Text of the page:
Hop Bottom – Mrs. Martha Capwell has beautified her new home by the addition of fine porches, paint, and electric lights, making a great improvement in the appearance of Adams Ave.


Forest City – James Walker, son of Cashier and Mrs. J. J. Walker, has received an appointment, thru Congressman L. T. McFadden, to the United States Naval Academy at Annapolis, MD, and entered the institution last week. He graduated from the Forest city High School in 1920, and for a year was employed at the First National Bank. The academy at Annapolis is the training school for officers of the U. S. Navy. Mr. Walker was an honor student in the high school and prominent in athletics.


South Harford – Mrs. Ellen Whiting died at the home of her son, F. T. Whiting, July 1, 1922, aged 89 years and 8 months. She had been in very poor health for over a year but was very patient and always had a smile for all visitors and was very glad to visit with them, as her mind was very good almost to the last. She leaves one son, Forest Whiting, of West Lenox; five grand-children, Merle Rynearson, of Hop Bottom; Lee Rynearson, of New York; Mrs. M. A. Oakley, of Kingsley; Mrs. E. Granger, of West Lenox; Mrs. L. J. Conrad, of South Harford; also twelve great grandchildren and a host of friends.


Springville – The much talked about July 4thhas come and gone and Springville is taking a much needed rest. The Tunkhannock band was on the job early. Rev. Johnson, of Tunkhannock, rector of St. Andrew’s church, delivered a fine patriotic address. Games, ball playing, dancing and a parade a mile long, with plenty of eats, made a full day.


Ararat – Gerald Walker and Austin Denney, who have become greatly interested in fishing lately, have built themselves a nice, new row boat which they will use on Dunn Pond. ALSO After losing several chickens, Burt Porter decided to set a trap and see if anything resulted from it. Something did. The following morning he found he had caught an old skunk and three young ones were walking around nearby. The whole family were quickly put out of commission and he has not lost any chickens since, nor has Burt worn the same clothes since.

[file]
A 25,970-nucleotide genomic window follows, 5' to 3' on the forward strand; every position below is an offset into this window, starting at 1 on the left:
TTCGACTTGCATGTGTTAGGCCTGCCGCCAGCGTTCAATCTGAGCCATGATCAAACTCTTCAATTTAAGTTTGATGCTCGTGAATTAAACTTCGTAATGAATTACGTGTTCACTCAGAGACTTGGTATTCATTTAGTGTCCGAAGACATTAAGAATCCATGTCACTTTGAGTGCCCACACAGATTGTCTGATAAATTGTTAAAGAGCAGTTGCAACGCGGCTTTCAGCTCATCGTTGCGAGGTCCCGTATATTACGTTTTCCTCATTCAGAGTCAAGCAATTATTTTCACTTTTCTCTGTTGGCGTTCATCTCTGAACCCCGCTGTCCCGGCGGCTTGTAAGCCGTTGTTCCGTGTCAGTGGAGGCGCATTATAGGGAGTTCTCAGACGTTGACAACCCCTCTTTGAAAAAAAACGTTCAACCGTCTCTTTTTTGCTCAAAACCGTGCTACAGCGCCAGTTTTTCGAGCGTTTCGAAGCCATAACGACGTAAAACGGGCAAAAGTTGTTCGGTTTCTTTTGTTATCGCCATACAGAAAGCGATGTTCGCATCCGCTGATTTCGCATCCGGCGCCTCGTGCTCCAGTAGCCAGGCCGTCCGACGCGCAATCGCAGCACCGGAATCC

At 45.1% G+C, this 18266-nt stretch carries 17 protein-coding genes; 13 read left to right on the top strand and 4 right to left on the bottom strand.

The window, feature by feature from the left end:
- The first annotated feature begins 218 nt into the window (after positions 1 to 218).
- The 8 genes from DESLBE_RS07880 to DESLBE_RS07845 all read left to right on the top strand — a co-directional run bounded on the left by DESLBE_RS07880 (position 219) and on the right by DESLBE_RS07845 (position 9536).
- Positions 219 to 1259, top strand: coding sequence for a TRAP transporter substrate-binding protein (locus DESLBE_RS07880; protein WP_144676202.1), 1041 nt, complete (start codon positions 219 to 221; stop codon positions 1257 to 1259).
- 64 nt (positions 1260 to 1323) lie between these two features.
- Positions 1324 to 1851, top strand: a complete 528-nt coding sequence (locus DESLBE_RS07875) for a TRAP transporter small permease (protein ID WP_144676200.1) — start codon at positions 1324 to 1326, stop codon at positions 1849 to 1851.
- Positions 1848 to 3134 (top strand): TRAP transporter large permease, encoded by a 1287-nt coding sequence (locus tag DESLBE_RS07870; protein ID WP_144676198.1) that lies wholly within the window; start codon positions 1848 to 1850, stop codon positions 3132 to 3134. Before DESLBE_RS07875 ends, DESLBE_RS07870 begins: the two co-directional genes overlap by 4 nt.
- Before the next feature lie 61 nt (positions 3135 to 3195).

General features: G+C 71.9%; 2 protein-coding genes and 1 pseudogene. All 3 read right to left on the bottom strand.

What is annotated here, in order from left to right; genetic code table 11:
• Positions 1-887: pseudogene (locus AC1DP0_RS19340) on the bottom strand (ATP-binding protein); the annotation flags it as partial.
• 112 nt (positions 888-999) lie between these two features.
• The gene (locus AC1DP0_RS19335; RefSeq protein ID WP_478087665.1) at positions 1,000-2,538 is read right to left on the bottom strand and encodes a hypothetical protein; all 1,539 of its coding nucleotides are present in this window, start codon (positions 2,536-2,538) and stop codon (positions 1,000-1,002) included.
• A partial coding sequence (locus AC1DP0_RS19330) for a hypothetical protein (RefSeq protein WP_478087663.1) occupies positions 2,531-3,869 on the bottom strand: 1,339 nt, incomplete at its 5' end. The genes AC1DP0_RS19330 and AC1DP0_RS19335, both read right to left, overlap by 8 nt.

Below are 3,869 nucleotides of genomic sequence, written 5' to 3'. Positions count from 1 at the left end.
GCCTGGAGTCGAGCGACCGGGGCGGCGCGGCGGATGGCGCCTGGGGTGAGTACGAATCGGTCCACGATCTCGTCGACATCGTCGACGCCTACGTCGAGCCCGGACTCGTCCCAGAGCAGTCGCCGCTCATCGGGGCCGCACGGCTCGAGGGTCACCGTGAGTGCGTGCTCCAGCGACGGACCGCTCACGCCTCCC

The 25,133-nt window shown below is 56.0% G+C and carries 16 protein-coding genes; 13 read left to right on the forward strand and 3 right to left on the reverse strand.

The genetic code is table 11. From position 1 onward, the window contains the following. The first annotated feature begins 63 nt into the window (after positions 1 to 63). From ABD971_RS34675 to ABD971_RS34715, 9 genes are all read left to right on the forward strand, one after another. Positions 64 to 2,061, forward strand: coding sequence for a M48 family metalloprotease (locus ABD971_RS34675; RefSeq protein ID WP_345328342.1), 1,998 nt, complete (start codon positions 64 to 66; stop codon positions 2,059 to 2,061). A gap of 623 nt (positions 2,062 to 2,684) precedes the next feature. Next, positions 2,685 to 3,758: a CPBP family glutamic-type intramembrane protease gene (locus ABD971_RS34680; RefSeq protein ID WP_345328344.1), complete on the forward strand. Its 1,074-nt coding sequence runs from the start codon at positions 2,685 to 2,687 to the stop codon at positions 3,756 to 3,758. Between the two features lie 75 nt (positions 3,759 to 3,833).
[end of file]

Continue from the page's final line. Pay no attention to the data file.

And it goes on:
Dimock – When making a call at the Dimock Free Library, recently, we were agreeably surprised to find so many newspapers, a new feature at the library, for the perusal of all who care to read them. Among them were: The Montrose Democrat, Independent Republican, Tunkhannock Republican, Wyoming Democrat, Susquehanna Evening Transcript, The County Herald,published at Hallstead, and the Dearborn Independent, by Henry Ford, all of which are free contributions to the library by the publishers.


Susquehanna – The second week of the strike of the Erie Railroad shop finds this town quiet, and no disorders. Strike breakers have been here and many have gone, but no disturbance was created in either case. That there may soon be a satisfactory settlement of the entire question seems to be the attitude of all our people. A dancing party, for the benefit of the striking workers, will be held in Murphy’s Hall, Oakland, Thursday evening. All are invited.